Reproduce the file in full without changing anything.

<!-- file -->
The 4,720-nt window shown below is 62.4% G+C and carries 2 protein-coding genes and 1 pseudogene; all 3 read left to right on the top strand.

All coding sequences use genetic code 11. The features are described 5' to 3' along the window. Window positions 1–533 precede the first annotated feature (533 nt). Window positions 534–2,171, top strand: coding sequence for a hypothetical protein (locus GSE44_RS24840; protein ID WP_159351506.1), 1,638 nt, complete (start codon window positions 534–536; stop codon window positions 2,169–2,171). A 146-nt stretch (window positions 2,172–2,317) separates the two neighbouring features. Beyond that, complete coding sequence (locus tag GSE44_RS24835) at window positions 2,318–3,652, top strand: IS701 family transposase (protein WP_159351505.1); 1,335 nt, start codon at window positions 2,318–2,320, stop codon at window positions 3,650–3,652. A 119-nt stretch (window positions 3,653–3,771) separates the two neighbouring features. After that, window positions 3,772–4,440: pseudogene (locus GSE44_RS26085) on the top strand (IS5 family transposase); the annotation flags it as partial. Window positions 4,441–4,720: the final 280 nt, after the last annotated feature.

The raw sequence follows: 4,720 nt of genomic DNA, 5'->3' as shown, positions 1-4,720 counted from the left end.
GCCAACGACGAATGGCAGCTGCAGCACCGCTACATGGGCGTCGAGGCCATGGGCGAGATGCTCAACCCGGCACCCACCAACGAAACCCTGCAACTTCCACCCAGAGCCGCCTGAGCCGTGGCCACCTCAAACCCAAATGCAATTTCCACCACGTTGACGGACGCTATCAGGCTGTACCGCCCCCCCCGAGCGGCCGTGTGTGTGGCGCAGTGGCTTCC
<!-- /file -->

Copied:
The 4,720-nt window shown below is 62.4% G+C and carries 2 protein-coding genes and 1 pseudogene; all 3 read left to right on the top strand.

All coding sequences use genetic code 11. The features are described 5' to 3' along the window. Window positions 1–533 precede the first annotated feature (533 nt). Window positions 534–2,171, top strand: coding sequence for a hypothetical protein (locus GSE44_RS24840; protein ID WP_159351506.1), 1,638 nt, complete (start codon window positions 534–536; stop codon window positions 2,169–2,171). A 146-nt stretch (window positions 2,172–2,317) separates the two neighbouring features. Beyond that, complete coding sequence (locus tag GSE44_RS24835) at window positions 2,318–3,652, top strand: IS701 family transposase (protein WP_159351505.1); 1,335 nt, start codon at window positions 2,318–2,320, stop codon at window positions 3,650–3,652. A 119-nt stretch (window positions 3,653–3,771) separates the two neighbouring features. After that, window positions 3,772–4,440: pseudogene (locus GSE44_RS26085) on the top strand (IS5 family transposase); the annotation flags it as partial. Window positions 4,441–4,720: the final 280 nt, after the last annotated feature.

The raw sequence follows: 4,720 nt of genomic DNA, 5'->3' as shown, positions 1-4,720 counted from the left end.
GCCAACGACGAATGGCAGCTGCAGCACCGCTACATGGGCGTCGAGGCCATGGGCGAGATGCTCAACCCGGCACCCACCAACGAAACCCTGCAACTTCCACCCAGAGCCGCCTGAGCCGTGGCCACCTCAAACCCAAATGCAATTTCCACCACGTTGACGGACGCTATCAGGCTGTACCGCCCCCCCCGAGCGGCCGTGTGTGTGGCGCAGTGGCTTCC